If your user.js file grows to more than a few lines, it gets hard to track down issues. This trivial script inserts debug lines into your config, and is *really* handy. Just go to about:config with the temp augmented user.js in place, and search for debug.line.number. The value assigned to debug.line.number will be one line before the config line that caused the error. Good to check after any changes since failures are usually silent. They just cause subsequent config from being applied.

    mv user.js user.js.orig && awk '{print $0 "\nuser_pref(\"debug.line.number\", " NR*2 ");"}' user.js.orig > user.js

    my user.js files are all approaching 1000 lines. The above has saved me hours of frustration! Sadly, I didn't think to do it until after already accruing several hours of arrrrgggggg!!!!!!

    Until firefox was updated to 78.3 LTS by Debian a few weeks ago, I would have said you can make firefox look any way you like with userchrome.css, I have always had a very compact layout with a different tab color scheme per browser profile, no hamburger menu crap, etc.. This latest update has broken things. I looked to using their newish theming stuff that they want you using now, and created a theme instead, but firefox won't let you install your own theme now without having mozilla sign it. All very frustrating. I kinda hope Debian finds some reason to fork firefox again, and the maintainers get rid of some of this mozilla corp knows best, you know you can't be trusted with your own computer B.S. Still better than the alternatives, though.

    • (Score: 3, Informative) by Anonymous Coward on Friday October 23 2020, @05:18AM (1 child)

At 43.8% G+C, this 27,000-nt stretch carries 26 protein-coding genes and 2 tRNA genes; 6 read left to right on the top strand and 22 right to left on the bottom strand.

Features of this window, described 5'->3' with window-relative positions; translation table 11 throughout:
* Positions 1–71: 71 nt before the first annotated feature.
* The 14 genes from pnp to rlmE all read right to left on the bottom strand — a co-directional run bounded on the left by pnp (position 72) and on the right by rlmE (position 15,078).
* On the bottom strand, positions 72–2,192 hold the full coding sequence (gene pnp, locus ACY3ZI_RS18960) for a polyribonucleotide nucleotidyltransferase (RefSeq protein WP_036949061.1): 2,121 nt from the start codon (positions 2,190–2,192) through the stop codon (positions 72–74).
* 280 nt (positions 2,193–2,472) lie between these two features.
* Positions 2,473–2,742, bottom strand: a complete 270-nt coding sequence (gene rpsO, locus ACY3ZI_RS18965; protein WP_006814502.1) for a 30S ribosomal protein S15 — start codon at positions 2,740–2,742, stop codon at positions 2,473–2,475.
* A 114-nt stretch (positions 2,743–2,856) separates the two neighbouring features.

by Anonymous Coward on Friday October 23 2020, @05:18AM (#1067799)
      Thanks AC for good info. I mostly use Tor Browser 10.0.2 [] and otherwise Firefox ESR 78.4.0 [] with a customised user.js file that is a combination of

      I do not recommend mobile browsers because the combination of the platform and the browsers cannot be customised enough for good security and privacy IMHO.

      Using Firefox-ESR (Extended Support Release) means you do not usually have to revisit user.js every 4-5 weeks like you would using regular Firefox version. I manage IT for a company, and apply my suggestions to the users, but they have their choices and most use a user.js hardened Firefox instead of Tor Browser, with at least these extensions

      • NoScript
      • HTTPS Everywhere
      • uBlock Origin [] with extra custom filters
      • Decentraleyes (if useful based on the user's browsing pattern)
      • Dark Reader [] (for people who prefer dark mode)

      Also, I trim the trusted CA certificates to a minimal set using phllyukko's guidance []. This does not work for Tor Browser, so I switch it to use the system trusted CA certificates based on guidance here [] and must modify /etc/ca-certificates.conf and run update-ca-certificates to make the changes take effect. These commands will modify Tor Browser or Firefox to use the system trust store in an Ubuntu system (run it from the Browser folder)

      mv -f
      ln -s /usr/lib/x86_64-linux-gnu/pkcs11/

      Before doing a Tor Browser upgrade, switch it back - otherwise the upgrade takes a long time and will overwrite your changes anyway. After the upgrade, run the script again to use the system trust store.